Ian Krol. (Jonathan Newton / The Washington Post)

Ian Krol is so desperate to snap out of his current funk on the mound he has resorted to shaving his facial hair. After allowing yet another run in another appearance on Saturday night, Krol looked like a baby-faced 22-year-old rookie in the clubhouse the following morning.

“Fresh start,” he said. “Hey, these past two months have just been pretty brutal, mentally and physically.”

Krol began his major league career with a bang, posting a 1.80 ERA over his first 14 appearances. The left-handed reliever then hit a wall and has struggled since the all-star break. Since July 20, he has a 6.75 ERA in 12 innings over 17 games and was demoted to Class AAA Syracuse for two weeks.

When he returned from the minors, Krol believed he had made progress on the issues that had plagued him. But he has allowed a run in three of his past four appearances, including Saturday’s outing in which he tossed only seven pitches, recorded no outs, allowed a single, double and a run, and fired a wild pitch.

“There’s no real way to explain it,” he said. “I’ve been pretty unlucky lately, but just trying to stay positive. I keep doing all the right things, doing all the small things to get me through the days. There’s nothing I can really say to explain how the last two months have gone. I go out there, I give it my all, do my best, listen to my catcher, throw what he wants me to throw, throw my pitches with conviction, and I haven’t been so fortunate lately. And everybody will tell you in this locker room you’ll go through times like that.”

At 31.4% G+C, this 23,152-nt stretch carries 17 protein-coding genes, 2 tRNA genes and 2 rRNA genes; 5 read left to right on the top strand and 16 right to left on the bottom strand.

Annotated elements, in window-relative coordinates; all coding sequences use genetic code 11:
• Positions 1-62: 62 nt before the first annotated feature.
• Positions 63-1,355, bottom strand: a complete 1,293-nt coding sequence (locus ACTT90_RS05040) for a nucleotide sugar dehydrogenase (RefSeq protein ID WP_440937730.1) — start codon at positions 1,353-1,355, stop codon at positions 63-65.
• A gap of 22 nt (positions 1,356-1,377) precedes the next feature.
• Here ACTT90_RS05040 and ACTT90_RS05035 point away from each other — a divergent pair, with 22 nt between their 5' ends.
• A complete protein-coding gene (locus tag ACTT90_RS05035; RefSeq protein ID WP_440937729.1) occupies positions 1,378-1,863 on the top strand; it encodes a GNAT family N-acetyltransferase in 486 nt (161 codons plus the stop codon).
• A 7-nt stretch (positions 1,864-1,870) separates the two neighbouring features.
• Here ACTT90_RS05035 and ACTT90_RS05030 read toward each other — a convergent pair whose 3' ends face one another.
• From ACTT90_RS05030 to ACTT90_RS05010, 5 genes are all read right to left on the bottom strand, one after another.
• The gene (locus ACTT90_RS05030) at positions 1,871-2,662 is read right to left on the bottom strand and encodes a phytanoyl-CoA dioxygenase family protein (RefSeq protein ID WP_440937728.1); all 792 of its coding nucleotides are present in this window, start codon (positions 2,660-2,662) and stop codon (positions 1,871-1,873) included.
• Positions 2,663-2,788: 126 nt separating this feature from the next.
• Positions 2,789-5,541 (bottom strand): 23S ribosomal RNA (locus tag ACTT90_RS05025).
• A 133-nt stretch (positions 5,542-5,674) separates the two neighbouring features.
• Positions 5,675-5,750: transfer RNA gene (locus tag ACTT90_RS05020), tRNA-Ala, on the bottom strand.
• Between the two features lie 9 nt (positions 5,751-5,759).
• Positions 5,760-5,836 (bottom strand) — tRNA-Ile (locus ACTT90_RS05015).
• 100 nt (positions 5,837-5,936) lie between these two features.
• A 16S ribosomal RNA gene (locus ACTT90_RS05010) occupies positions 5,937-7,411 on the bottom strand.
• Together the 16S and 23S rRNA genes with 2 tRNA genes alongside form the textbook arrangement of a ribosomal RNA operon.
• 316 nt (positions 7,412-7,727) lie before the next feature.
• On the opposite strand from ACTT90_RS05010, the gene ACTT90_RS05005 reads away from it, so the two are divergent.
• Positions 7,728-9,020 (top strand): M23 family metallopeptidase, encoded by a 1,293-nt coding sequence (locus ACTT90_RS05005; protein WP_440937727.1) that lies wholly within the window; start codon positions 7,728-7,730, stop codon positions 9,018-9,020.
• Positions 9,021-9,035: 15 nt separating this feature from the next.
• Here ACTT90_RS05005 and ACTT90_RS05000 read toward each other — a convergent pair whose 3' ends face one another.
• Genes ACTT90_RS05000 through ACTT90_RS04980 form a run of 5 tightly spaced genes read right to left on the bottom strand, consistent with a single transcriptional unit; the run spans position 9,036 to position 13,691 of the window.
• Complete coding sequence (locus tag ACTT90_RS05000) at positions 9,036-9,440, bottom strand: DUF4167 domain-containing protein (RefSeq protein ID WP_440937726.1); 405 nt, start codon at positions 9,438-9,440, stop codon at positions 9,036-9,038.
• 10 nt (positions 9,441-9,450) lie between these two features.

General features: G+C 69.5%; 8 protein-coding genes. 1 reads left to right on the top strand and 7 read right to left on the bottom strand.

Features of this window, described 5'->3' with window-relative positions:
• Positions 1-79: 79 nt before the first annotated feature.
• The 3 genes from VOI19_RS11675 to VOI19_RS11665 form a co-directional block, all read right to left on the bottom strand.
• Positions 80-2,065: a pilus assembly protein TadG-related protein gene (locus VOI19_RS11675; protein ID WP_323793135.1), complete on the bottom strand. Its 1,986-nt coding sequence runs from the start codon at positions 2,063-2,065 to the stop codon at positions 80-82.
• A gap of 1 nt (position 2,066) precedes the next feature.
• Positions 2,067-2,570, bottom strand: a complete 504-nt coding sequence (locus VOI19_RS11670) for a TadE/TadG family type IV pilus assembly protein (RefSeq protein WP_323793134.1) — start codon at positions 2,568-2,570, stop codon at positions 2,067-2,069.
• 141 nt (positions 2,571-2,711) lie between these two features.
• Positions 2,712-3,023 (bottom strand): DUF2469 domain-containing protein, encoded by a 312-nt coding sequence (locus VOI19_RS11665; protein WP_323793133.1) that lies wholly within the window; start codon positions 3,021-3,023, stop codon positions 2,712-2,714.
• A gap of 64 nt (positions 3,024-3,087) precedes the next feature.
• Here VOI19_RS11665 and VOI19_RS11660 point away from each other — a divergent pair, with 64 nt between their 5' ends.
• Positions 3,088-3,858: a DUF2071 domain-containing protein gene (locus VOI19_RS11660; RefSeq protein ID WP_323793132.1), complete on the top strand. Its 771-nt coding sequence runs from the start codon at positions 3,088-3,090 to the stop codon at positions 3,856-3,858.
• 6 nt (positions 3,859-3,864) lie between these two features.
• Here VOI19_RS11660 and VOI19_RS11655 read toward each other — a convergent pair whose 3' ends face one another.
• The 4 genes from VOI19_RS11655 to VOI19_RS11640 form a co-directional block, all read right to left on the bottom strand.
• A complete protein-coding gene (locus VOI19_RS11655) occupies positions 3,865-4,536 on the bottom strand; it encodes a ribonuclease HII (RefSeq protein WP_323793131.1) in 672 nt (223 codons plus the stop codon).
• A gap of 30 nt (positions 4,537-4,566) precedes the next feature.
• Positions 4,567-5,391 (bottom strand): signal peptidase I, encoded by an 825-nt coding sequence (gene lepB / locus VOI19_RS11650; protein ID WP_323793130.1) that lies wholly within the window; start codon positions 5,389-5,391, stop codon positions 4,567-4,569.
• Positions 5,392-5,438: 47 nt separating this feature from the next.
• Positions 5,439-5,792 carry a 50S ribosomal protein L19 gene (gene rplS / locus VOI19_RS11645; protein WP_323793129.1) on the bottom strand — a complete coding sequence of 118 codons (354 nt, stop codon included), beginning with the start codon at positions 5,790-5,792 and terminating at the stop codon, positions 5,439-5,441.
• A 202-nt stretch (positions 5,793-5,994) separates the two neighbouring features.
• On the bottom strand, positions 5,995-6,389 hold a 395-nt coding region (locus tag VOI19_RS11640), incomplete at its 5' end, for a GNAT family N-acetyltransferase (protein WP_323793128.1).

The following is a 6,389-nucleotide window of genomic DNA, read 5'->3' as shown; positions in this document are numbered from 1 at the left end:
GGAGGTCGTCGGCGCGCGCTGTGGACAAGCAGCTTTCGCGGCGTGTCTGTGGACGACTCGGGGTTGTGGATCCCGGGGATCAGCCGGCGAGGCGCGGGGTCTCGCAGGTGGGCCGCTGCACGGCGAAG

After Saturday’s game, Nationals Manager Davey Johnson pointed out that Krol relied solely on catcher Wilson Ramos’s pitch selection and went to his change-up instead of his fastball to Jimmy Rollins in the seventh inning and yielded a double. Krol said he shook off his catcher early in the season and had success, but then struggled doing so. Because of his inexperience, he is back to relying on his catcher. He believes the results are his fault for not executing his pitches.

The Nationals will be in need of left-handed relievers next season and Krol could be in the mix to earn a spot in the bullpen, but likely an option in Syracuse to bolster depth. Krol doesn’t want to think about the implications of his second-half struggles, and whether they may hurt his chances to make the big league team out of spring training next season.

“I’m taking it day by day,” he said. “I’m not trying to look into the future right now. I’m trying to figure out what’s going on with myself and what’s going on with baseball. Trying to dig deep and find some way to get out of the rut that I’m in right now. The offseason is what that’s for. When I go home, go back to the offseason, I’m going to work my butt off and see where it gets me next year.”

Part of the explanation may be the time of the year. Krol has never pitched in competitive games in September; he has thrown in the instructional league before but never in games that mattered until now. He refuses to use it as an excuse, but it is a reality. Even veteran pitchers can feel tired at this point of the season.

“It’s definitely been wearing on my arm, going out there back-to-back and then having seven days off and then going out there again,” he said. “Yeah, it’s tough. But I feel like I’ve adapted to it pretty well.”